none of your business, Max. Volk did nothing to me."
"Good, then you won't mind telling me what the problem is!" He took Meine by the shoulder, guiding him to an arched doorway. "Quit acting like we just met; you know damn well you can tell me anything, remember?"
"I know, I
" Meine's stomach twisted, his knees burning. "M-Max, I
" his voice was barely audible.
Max leaned in. "What happened."
Meine had to grab Max's arms to hold himself up. In a hoarse whisper, he uttered the events of that night, of the British soldiers, and of Volk's brutality. Each word was a punch to his body, and the fear of Volk coming upon them nearly made the soldier collapse. When he finished, Max calmly pushed him away, yet Meine could see the fury swimming in his eyes.
Meine gripped his arms. "Don't do anything, please
Don't s-start anything! You don't know what he's c-capable of. No fights."
To his shock, Max simply smirked. "Hey now, I wouldn't endanger my little buddy like that. Your secret's safe with me, okay?" He patted Meine on the shoulder. "Now, we have some free time, so let's go spend it like we should! I wouldn't mind getting some actual food."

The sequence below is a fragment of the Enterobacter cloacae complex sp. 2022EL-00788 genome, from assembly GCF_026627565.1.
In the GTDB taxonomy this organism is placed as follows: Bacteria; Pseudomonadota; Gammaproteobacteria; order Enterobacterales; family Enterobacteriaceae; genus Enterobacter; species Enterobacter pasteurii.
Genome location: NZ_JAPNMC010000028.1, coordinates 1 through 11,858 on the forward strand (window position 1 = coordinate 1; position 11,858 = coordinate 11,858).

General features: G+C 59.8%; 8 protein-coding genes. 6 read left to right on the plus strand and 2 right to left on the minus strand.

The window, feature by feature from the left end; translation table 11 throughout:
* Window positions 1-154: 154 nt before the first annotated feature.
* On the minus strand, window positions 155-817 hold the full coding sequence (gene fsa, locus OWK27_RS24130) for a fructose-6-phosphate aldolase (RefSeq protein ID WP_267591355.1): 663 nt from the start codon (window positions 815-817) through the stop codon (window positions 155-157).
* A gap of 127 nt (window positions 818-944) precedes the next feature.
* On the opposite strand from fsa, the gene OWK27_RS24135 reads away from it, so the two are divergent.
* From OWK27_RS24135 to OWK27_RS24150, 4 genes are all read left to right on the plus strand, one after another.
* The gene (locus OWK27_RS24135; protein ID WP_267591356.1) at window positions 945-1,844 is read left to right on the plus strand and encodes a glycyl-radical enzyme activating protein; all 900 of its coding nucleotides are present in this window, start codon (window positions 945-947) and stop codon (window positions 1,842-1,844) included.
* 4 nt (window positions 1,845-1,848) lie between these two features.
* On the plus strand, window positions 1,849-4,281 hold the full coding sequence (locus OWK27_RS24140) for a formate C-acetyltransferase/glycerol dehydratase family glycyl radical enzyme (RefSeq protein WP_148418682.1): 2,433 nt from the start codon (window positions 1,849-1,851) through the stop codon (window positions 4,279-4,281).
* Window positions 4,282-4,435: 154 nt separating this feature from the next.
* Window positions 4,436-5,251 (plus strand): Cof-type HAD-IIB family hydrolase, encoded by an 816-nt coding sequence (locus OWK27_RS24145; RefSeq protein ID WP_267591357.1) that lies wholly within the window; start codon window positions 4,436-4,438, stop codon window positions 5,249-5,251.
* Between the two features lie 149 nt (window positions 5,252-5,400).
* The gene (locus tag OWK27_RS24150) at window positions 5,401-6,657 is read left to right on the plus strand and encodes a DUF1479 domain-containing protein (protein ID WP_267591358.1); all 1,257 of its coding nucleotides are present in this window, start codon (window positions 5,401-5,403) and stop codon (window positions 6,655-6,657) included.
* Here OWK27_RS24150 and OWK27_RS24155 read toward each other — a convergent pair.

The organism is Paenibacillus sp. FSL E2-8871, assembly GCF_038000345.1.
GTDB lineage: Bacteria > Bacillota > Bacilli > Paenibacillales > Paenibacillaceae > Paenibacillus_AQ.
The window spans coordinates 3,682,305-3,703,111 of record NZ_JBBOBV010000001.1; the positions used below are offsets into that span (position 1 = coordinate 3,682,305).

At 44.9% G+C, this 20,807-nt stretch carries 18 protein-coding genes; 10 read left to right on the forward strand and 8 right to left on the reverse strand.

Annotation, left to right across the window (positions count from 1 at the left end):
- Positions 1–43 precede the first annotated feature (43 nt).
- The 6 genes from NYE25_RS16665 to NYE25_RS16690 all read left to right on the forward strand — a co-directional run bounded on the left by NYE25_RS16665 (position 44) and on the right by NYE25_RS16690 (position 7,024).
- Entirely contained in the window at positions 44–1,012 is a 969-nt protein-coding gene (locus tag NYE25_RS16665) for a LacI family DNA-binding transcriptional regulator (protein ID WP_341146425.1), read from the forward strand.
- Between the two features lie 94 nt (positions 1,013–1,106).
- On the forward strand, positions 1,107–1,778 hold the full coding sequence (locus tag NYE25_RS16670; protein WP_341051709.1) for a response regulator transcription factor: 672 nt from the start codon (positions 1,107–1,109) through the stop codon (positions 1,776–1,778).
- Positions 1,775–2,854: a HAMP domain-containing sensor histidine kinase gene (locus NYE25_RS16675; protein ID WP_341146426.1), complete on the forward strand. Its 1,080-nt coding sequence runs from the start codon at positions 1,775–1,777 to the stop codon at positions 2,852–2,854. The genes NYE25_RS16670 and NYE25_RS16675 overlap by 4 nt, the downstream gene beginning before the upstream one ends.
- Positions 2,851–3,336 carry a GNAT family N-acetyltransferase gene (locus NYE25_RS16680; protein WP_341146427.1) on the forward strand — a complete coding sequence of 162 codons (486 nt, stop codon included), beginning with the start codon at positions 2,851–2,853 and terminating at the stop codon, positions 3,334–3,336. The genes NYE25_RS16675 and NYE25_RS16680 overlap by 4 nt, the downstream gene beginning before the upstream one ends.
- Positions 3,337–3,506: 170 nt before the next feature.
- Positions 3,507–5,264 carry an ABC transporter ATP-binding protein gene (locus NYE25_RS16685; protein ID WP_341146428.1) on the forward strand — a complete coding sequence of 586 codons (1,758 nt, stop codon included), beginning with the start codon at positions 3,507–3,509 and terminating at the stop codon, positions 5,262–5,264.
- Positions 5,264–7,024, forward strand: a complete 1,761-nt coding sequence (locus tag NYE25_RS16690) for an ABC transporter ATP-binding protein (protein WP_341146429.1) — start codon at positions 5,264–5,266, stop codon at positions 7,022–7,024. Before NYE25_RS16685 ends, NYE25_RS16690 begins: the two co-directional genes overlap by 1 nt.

~ ~ ~
If there was ever a place to fill Ritter with awe, it was Voiron. No, it was all of France. The vast buildings were nothing short of fascinating; oh, to be alive during the time of the architects who brought them to life! He painted a mental portrait of all that he saw, preparing the tale he would write to his brothers at the church. There was only so much the soldiers could unveil to their loved ones; it was almost a crime to keep the dangers hidden.
His eyes would fall upon the pistol holstered on his belt, and his broad smile faltered. He had never handled a weapon before up until now, even when he had volunteered for the Great War. The weight of the pistol was a boulder tied around his waist, fire and brimstone flaring against his skin. He shoved his arm in front of the weapon, as if hoping to hide it from the public and himself.